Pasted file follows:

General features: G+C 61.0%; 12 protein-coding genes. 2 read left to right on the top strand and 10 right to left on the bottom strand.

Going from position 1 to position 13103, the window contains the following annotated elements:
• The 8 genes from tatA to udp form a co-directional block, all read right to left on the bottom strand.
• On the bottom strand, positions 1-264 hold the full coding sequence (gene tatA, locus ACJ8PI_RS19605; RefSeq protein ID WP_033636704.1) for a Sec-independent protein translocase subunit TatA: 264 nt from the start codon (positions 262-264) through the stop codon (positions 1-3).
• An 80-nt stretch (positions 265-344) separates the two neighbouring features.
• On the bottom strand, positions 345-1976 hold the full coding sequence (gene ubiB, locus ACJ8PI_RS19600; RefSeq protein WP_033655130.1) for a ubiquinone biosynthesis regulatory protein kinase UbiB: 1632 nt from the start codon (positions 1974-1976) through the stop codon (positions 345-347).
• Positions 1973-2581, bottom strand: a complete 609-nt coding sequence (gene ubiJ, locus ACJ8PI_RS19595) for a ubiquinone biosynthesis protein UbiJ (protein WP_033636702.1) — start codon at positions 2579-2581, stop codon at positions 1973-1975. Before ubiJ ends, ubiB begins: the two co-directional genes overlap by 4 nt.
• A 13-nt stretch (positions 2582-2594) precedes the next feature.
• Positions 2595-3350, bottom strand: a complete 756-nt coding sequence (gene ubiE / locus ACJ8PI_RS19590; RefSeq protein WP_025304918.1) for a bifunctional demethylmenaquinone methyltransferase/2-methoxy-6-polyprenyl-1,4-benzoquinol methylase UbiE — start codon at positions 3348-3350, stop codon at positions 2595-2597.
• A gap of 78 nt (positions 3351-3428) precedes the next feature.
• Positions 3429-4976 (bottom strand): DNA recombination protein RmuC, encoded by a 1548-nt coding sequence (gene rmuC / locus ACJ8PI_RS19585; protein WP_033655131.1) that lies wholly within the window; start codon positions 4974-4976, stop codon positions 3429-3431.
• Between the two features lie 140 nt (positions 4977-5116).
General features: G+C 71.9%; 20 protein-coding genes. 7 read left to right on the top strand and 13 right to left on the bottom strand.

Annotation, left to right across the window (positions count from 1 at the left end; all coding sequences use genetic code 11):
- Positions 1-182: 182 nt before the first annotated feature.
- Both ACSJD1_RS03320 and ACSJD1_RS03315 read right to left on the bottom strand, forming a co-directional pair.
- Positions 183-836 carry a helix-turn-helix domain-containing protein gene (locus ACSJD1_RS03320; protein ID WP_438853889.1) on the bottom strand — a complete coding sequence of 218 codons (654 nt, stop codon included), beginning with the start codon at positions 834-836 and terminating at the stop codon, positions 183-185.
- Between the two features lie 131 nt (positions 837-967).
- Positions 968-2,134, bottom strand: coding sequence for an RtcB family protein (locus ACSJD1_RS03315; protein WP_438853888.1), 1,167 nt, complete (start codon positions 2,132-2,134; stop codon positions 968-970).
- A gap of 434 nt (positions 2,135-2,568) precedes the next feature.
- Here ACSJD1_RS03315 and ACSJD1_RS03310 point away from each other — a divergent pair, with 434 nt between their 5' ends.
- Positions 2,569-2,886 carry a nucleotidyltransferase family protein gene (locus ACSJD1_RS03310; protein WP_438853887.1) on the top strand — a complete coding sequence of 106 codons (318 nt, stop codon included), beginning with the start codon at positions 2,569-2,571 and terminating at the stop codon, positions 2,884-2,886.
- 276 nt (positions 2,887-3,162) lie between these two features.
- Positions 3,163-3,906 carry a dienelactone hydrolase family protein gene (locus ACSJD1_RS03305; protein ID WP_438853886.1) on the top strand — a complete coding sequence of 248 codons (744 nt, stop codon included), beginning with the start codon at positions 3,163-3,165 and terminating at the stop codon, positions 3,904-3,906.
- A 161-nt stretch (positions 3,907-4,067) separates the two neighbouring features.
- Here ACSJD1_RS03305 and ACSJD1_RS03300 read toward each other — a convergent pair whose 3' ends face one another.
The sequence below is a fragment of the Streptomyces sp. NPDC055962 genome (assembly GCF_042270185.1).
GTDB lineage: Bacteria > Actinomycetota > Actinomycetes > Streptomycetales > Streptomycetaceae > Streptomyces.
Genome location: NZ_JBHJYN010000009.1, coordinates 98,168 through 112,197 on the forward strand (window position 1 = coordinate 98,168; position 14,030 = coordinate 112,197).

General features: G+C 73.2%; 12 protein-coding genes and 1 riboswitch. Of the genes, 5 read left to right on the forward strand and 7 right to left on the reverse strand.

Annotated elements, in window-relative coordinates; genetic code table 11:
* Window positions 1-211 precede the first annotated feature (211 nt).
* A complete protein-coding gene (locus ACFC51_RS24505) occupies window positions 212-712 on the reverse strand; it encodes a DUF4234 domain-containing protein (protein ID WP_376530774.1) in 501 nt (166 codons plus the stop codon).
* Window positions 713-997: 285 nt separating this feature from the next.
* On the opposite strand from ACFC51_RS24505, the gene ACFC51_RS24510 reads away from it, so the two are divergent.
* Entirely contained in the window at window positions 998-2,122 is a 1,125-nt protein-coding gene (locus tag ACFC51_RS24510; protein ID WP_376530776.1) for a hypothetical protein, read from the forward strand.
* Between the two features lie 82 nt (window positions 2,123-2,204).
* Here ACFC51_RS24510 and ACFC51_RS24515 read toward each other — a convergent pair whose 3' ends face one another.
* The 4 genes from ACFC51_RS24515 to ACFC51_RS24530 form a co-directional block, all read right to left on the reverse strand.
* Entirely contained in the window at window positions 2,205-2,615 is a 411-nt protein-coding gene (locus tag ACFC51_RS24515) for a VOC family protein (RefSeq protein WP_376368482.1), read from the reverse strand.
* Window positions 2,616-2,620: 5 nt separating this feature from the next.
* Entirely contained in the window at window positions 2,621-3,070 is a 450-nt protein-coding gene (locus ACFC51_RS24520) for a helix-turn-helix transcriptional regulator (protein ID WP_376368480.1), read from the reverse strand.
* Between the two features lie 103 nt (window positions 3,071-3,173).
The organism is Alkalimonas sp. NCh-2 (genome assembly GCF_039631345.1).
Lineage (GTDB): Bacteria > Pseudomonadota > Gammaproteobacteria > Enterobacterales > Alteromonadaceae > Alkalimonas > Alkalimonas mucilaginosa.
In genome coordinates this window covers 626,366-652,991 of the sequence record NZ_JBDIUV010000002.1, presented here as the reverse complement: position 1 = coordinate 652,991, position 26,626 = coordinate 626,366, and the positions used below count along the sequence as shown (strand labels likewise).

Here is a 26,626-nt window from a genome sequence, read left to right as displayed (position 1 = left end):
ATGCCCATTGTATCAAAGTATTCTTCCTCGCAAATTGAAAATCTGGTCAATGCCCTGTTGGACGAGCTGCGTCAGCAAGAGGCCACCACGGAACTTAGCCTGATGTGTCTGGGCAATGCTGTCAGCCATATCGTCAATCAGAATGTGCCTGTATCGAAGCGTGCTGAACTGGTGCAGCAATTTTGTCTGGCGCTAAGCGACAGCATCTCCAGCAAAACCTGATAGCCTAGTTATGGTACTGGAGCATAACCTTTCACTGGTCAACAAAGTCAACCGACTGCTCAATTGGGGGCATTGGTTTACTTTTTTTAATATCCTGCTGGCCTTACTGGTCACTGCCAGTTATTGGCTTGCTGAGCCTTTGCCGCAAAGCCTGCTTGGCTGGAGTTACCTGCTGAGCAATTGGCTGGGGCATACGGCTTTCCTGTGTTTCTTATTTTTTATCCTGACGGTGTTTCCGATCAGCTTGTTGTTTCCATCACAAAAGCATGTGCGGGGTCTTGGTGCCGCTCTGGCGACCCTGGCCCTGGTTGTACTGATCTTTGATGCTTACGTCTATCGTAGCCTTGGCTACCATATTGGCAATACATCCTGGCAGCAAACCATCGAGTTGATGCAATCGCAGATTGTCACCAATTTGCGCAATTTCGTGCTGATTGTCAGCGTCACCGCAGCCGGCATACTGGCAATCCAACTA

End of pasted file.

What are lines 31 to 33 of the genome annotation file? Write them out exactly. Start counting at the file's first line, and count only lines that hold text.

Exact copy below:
Annotated elements, in window-relative coordinates; genetic code table 11:
* Window positions 1-211 precede the first annotated feature (211 nt).
* A complete protein-coding gene (locus ACFC51_RS24505) occupies window positions 212-712 on the reverse strand; it encodes a DUF4234 domain-containing protein (protein ID WP_376530774.1) in 501 nt (166 codons plus the stop codon).